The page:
The recent declaration by the United Nations Educational, Scientific and Cultural Organisation (UNESCO) that every mother tongue is vital to the acquisition of literacy and numeracy skills especially during the first years of schooling is not in doubt. The UN agency, which stated this during the marking of the 20th International Mother Tongue Day, also made case for the recognition and enforcement of the Rights of Indigenous Peoples. The celebration was anchored on the theme: “Indigenous Languages matter for development, peace building and reconciliation.”

According to the agency’s Director-General, Ms Audrey Azoulay, “For UNESCO, every mother tongue deserves to be known, recognised and given greater prominence in all spheres of public life.” However, the UNECSCO boss is aware that this is not always the case because “mother tongues do not necessarily have national-language status, official language status, or the status as the language of instruction.” We agree with her that this type of situation can lead to the devaluation of a mother tongue and to its ultimate disappearance in the long term.

All the same, the UNESCO position on the importance of mother tongue in the education of children is, indeed, a confirmation of most research outcomes by experts in early childhood education. Most of these studies have established that learning in mother tongue rather than in second language provides a more effective means of education for children. This linguistic fact has also been established in some studies in Nigeria. In his study, “Education in the Mother-Tongue: A Nigerian Experiment—the Six-Year (Yoruba Medium) Primary Education Project at the University of Ife, Nigeria,” the late former Minister of Education and renowned educationist, Prof. Babs Fafunwa, established that a child learns best in his or her mother tongue. He regretted that of all the continents and peoples of the world, it is only in Africa and perhaps in a few ex-colonial countries that formal education is offered in a language that is foreign to the child.

We commend UNESCO for advocating the use of indigenous languages in the teaching of children in their early years. Its advantages cannot be over-emphasised. It is good that the nation’s language policy on education is in line with the UNESCO philosophy. However, there is the need to include more indigenous languages as language of instruction in early years of children’s education so that some ethnic groups won’t feel marginalised by the major ethnic groups whose languages are in the school curriculum. This is perhaps the best way the government can ensure that all mother tongues in Nigeria count and that they are essential to building peace and supporting sustainable development. Therefore, we call on the state ministries of education to invest more in the standardization of more indigenous languages and make them suitable for instruction in schools. There is need for more trained teachers in these languages. Using these languages as mediums of instruction in schools would go a long way in preserving them and save them from extinction.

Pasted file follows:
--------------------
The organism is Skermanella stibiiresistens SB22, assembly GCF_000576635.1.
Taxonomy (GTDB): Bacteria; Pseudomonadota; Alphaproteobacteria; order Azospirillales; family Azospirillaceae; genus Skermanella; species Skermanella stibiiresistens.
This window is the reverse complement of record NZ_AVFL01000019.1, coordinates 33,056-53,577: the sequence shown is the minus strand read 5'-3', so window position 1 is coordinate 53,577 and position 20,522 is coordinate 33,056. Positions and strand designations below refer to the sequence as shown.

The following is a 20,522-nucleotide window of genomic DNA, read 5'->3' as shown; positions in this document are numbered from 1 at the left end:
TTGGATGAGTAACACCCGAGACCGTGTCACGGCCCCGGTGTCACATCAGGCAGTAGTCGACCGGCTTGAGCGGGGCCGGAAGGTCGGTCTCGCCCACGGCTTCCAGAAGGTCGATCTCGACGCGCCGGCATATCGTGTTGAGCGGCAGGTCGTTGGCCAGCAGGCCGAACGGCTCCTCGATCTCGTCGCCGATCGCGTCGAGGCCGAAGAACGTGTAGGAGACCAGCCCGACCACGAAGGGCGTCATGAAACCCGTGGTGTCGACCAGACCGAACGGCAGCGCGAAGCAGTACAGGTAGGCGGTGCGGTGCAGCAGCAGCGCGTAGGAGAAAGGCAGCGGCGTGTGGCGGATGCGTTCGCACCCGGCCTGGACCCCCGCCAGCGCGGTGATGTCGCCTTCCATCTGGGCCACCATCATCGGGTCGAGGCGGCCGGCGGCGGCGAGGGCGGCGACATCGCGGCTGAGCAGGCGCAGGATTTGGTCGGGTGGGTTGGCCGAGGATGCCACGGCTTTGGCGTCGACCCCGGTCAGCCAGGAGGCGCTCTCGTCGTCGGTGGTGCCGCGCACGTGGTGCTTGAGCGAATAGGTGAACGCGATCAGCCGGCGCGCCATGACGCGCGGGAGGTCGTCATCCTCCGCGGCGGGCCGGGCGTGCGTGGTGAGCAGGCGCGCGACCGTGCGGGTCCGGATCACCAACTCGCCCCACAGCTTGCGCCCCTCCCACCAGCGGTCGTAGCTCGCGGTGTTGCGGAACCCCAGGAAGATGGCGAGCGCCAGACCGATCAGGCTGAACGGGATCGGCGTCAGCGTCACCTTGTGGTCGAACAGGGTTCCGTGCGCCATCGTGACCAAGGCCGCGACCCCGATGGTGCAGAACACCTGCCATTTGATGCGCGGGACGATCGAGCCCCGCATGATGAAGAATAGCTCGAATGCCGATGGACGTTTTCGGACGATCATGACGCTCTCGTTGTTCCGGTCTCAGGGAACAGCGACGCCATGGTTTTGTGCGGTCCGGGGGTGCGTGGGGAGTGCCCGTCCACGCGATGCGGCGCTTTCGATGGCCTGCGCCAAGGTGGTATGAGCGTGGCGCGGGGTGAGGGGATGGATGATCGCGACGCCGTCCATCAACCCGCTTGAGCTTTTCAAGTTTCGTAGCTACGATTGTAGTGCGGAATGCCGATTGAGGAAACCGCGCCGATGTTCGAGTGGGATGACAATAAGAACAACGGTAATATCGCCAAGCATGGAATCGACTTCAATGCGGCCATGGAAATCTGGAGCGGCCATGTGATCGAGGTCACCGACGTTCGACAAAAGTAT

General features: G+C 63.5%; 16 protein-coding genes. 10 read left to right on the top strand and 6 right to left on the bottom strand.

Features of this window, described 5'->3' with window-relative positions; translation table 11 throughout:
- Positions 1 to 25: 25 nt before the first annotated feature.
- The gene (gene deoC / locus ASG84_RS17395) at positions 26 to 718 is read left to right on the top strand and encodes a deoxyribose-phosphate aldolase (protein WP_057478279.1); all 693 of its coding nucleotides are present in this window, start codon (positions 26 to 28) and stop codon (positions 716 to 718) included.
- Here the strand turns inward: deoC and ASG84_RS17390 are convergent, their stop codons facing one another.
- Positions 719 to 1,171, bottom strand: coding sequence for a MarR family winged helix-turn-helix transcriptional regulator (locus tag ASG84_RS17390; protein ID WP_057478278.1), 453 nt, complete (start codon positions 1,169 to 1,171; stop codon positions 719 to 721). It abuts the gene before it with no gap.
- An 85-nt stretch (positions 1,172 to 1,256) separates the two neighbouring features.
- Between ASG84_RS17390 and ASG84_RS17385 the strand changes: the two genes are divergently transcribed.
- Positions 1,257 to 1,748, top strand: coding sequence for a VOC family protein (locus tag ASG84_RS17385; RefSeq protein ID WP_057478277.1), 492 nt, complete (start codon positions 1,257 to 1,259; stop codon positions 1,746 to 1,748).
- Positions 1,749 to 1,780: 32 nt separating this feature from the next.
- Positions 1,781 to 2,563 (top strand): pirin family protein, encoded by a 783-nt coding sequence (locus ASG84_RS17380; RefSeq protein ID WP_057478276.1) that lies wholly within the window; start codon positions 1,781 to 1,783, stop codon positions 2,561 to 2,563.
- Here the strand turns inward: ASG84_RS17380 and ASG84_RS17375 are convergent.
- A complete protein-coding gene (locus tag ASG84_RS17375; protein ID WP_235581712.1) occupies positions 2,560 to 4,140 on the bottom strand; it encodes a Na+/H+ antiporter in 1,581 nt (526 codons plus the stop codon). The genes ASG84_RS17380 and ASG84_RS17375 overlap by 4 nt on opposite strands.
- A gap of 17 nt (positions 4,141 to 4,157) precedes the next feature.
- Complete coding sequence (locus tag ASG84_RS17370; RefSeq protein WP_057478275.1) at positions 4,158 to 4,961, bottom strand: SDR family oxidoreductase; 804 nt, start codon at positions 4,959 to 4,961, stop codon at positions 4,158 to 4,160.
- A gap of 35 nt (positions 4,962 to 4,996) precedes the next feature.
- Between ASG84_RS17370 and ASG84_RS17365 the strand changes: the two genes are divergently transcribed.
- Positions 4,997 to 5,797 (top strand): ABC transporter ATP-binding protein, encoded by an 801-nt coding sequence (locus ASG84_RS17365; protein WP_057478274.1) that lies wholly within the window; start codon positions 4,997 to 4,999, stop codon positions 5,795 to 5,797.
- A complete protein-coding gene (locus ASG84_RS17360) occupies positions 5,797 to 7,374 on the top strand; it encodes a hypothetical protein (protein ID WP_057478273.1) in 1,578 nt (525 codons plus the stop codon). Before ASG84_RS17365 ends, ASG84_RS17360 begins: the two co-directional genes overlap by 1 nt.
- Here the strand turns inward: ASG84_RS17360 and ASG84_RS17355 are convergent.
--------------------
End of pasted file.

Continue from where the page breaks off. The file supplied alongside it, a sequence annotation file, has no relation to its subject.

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Nonetheless, all Nigerian children should be encouraged to learn other Nigerian languages outside the language of their ethnic origin. This will engender peace and unity. Besides, it has been proved that children have the capacity to learn and acquire many languages at the same time. What this means is that the children can be instructed in a chosen mother tongue and at the same time be allowed to acquire and speak any other language.

The selection of a particular indigenous language as the means of instruction to children in a particular locality or region does not preclude them from acquiring any other language that their parents may prefer or indeed treasure. The long-term goal of the suitability of the mother tongue as language of instruction for children in their formative years is for their overall development. 

Interestingly, there are models of the imperative of the mother tongue as a language of instruction for children in their formative years. In India and most of the Asian continent, this model has been implemented successfully with positive results for their national development and educational advancement. Other countries, especially developing countries in sub-Saharan Africa must follow suit.